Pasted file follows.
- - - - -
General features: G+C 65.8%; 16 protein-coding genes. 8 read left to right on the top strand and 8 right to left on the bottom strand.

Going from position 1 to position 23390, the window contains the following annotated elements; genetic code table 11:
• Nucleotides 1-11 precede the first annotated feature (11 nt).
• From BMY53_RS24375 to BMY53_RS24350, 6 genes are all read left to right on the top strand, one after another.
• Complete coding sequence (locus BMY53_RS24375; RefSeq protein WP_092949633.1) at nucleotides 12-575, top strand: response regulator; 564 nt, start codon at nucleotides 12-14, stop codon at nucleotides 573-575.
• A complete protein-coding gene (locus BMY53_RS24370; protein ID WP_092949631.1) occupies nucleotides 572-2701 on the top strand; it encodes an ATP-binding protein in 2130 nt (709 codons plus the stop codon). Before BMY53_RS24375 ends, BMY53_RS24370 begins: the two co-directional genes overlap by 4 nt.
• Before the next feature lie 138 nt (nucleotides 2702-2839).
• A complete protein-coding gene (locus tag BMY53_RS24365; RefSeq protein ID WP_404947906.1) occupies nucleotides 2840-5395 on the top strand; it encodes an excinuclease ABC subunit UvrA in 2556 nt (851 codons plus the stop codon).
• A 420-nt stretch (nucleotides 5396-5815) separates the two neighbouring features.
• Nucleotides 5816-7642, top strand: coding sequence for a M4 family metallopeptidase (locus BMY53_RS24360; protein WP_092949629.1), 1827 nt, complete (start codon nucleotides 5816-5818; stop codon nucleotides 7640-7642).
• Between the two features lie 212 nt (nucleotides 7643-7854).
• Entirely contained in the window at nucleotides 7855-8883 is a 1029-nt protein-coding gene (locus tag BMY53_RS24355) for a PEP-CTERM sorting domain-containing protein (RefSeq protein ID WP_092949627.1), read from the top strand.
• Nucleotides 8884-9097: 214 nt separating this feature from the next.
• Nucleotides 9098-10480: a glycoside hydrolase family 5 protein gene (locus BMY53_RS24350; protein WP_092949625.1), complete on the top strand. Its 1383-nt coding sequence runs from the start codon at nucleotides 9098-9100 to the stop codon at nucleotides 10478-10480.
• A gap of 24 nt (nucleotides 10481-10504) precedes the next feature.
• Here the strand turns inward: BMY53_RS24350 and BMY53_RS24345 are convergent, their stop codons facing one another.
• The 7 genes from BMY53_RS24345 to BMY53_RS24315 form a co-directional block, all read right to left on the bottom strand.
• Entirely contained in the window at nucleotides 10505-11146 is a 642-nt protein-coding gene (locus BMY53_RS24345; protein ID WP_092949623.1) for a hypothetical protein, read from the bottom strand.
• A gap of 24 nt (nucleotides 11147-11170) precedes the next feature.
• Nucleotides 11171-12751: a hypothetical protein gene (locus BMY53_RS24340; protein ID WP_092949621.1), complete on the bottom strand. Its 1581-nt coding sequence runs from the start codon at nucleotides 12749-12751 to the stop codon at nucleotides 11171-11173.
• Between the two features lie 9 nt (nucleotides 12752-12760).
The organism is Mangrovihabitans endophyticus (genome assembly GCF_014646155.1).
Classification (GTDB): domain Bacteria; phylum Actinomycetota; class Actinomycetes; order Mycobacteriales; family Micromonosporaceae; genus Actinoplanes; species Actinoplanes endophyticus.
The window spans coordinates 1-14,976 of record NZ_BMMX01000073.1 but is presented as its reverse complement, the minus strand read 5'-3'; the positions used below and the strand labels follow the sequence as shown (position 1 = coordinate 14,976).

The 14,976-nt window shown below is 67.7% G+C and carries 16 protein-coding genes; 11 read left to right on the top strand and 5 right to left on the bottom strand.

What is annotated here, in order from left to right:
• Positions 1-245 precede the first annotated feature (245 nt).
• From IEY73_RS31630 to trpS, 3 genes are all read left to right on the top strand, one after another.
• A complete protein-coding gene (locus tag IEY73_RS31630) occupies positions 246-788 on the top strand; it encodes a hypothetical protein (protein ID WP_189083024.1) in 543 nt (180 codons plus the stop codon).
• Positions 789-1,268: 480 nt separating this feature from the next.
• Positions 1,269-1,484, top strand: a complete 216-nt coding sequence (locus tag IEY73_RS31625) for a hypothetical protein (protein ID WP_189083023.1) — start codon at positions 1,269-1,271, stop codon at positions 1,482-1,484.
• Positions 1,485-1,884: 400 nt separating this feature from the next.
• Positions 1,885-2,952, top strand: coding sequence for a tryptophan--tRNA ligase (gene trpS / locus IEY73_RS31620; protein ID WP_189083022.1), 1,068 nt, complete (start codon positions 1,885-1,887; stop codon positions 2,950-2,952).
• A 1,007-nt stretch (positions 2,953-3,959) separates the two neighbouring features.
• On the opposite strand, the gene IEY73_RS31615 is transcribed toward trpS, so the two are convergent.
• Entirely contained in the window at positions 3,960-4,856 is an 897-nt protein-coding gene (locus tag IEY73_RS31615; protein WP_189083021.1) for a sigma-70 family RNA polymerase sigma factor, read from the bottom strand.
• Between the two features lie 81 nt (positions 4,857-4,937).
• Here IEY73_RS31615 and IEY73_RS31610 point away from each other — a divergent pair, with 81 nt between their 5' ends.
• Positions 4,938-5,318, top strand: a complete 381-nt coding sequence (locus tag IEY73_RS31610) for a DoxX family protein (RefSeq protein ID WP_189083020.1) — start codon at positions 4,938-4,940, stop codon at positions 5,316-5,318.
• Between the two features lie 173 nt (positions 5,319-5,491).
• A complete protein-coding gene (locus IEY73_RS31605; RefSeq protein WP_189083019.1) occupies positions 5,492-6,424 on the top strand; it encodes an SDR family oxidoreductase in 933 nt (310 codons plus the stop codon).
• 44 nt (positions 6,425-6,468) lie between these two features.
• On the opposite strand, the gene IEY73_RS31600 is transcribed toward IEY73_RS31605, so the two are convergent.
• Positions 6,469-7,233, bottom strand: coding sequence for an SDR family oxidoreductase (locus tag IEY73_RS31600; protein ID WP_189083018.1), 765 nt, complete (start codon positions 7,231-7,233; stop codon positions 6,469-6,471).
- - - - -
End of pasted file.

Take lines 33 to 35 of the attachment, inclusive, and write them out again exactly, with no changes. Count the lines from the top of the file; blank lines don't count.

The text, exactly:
• Positions 1,885-2,952, top strand: coding sequence for a tryptophan--tRNA ligase (gene trpS / locus IEY73_RS31620; protein ID WP_189083022.1), 1,068 nt, complete (start codon positions 1,885-1,887; stop codon positions 2,950-2,952).
• A 1,007-nt stretch (positions 2,953-3,959) separates the two neighbouring features.
• On the opposite strand, the gene IEY73_RS31615 is transcribed toward trpS, so the two are convergent.